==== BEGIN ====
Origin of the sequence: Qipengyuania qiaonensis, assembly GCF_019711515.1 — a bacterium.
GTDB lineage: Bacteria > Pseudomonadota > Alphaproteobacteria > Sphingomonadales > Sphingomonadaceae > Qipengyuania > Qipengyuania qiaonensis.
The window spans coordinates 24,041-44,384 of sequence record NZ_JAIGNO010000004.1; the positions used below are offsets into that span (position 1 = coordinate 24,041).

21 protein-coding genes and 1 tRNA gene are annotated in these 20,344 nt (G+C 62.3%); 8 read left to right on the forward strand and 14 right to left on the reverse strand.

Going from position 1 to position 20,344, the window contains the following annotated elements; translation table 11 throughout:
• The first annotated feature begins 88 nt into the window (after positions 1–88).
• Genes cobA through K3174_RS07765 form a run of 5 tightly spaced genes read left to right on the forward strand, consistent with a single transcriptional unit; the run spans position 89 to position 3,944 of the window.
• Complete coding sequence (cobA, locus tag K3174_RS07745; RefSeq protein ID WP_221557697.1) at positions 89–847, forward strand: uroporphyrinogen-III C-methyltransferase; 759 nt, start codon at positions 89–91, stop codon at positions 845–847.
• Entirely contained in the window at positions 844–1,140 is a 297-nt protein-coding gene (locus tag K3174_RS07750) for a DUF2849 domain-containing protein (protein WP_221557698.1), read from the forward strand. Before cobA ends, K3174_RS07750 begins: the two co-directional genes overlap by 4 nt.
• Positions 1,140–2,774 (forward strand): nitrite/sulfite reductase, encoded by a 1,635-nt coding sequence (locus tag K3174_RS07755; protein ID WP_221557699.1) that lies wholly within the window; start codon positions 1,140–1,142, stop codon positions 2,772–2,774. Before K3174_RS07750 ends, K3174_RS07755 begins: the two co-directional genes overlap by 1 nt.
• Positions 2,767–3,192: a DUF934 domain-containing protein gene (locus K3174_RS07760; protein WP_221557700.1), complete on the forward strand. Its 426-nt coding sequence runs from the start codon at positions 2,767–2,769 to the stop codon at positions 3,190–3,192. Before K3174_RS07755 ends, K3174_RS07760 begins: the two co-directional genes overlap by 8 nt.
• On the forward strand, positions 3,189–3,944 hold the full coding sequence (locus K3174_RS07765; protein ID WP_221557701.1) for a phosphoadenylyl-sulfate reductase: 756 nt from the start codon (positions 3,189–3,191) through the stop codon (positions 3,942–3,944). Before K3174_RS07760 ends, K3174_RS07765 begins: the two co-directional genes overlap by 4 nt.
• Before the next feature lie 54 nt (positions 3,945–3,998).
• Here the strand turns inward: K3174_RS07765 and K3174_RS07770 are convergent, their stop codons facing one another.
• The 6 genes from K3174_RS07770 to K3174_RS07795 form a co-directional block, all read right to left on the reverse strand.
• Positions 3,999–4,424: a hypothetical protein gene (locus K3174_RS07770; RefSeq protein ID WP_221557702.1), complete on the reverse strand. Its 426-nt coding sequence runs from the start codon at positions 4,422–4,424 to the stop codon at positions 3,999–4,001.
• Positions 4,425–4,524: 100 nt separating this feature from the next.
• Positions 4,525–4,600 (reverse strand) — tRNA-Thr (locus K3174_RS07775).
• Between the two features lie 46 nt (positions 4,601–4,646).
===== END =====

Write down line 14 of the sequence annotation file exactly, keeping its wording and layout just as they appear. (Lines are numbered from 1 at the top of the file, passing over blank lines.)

• Here the strand turns inward: K3174_RS07765 and K3174_RS07770 are convergent, their stop codons facing one another.